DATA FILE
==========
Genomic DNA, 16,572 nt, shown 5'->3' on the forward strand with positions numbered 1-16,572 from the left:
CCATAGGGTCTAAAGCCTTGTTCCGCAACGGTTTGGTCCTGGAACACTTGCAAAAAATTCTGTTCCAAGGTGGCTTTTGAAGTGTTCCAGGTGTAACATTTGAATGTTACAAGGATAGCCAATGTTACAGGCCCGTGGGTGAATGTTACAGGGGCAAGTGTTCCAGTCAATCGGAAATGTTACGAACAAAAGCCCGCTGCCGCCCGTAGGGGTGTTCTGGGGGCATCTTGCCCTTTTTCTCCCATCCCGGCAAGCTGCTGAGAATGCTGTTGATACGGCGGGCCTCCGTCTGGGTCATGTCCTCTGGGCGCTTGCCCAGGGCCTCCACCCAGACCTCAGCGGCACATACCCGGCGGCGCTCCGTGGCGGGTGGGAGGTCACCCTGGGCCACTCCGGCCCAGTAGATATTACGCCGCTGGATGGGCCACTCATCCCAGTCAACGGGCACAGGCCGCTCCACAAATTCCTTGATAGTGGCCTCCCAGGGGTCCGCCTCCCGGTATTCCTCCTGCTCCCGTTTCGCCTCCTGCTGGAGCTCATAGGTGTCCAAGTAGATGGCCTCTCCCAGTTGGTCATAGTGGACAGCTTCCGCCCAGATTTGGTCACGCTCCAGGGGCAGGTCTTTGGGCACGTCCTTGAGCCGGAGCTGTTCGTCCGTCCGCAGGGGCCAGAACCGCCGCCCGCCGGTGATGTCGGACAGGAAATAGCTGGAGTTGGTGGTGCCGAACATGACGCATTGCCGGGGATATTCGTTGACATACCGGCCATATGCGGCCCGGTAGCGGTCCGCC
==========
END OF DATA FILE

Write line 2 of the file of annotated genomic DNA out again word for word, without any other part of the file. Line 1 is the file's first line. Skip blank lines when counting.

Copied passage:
CCATAGGGTCTAAAGCCTTGTTCCGCAACGGTTTGGTCCTGGAACACTTGCAAAAAATTCTGTTCCAAGGTGGCTTTTGAAGTGTTCCAGGTGTAACATTTGAATGTTACAAGGATAGCCAATGTTACAGGCCCGTGGGTGAATGTTACAGGGGCAAGTGTTCCAGTCAATCGGAAATGTTACGAACAAAAGCCCGCTGCCGCCCGTAGGGGTGTTCTGGGGGCATCTTGCCCTTTTTCTCCCATCCCGGCAAGCTGCTGAGAATGCTGTTGATACGGCGGGCCTCCGTCTGGGTCATGTCCTCTGGGCGCTTGCCCAGGGCCTCCACCCAGACCTCAGCGGCACATACCCGGCGGCGCTCCGTGGCGGGTGGGAGGTCACCCTGGGCCACTCCGGCCCAGTAGATATTACGCCGCTGGATGGGCCACTCATCCCAGTCAACGGGCACAGGCCGCTCCACAAATTCCTTGATAGTGGCCTCCCAGGGGTCCGCCTCCCGGTATTCCTCCTGCTCCCGTTTCGCCTCCTGCTGGAGCTCATAGGTGTCCAAGTAGATGGCCTCTCCCAGTTGGTCATAGTGGACAGCTTCCGCCCAGATTTGGTCACGCTCCAGGGGCAGGTCTTTGGGCACGTCCTTGAGCCGGAGCTGTTCGTCCGTCCGCAGGGGCCAGAACCGCCGCCCGCCGGTGATGTCGGACAGGAAATAGCTGGAGTTGGTGGTGCCGAACATGACGCATTGCCGGGGATATTCGTTGACATACCGGCCATATGCGGCCCGGTAGCGGTCCGCC